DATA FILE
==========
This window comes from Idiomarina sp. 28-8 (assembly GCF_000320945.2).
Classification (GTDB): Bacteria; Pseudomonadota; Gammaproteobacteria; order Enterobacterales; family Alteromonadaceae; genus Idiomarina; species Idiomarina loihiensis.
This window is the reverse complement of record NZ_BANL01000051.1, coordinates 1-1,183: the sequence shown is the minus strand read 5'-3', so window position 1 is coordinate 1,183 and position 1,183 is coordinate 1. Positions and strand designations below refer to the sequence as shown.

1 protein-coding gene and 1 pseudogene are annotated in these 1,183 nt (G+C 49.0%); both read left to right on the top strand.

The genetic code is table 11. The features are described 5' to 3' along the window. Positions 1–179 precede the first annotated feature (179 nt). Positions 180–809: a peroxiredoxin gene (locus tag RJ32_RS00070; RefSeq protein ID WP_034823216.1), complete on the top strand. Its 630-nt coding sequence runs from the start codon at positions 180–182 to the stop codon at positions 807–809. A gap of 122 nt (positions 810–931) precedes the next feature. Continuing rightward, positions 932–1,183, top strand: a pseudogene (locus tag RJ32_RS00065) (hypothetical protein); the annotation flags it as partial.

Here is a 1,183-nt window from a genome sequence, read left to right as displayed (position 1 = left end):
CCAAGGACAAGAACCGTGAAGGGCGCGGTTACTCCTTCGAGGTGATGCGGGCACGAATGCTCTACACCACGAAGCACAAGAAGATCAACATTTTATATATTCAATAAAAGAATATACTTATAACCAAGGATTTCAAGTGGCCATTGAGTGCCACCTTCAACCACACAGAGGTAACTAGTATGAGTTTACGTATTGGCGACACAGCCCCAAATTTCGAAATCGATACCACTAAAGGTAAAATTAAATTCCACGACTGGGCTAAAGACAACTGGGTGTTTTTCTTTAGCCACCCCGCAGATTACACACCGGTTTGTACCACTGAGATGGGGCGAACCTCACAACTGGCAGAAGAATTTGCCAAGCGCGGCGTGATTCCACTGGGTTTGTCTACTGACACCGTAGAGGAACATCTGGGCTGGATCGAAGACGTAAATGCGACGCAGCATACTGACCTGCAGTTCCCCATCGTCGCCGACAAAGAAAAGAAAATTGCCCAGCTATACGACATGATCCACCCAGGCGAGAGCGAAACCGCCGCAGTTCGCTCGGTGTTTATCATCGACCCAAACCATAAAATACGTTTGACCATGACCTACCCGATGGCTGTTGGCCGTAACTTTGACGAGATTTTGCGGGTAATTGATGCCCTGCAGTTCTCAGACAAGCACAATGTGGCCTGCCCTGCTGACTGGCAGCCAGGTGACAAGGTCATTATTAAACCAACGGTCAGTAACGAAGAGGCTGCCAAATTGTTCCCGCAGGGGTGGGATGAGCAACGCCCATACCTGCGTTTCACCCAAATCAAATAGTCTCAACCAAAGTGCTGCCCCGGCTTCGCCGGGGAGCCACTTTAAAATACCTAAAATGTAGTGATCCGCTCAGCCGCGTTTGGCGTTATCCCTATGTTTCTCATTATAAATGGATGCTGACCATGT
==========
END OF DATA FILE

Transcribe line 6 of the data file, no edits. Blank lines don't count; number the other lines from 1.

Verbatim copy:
Here is a 1,183-nt window from a genome sequence, read left to right as displayed (position 1 = left end):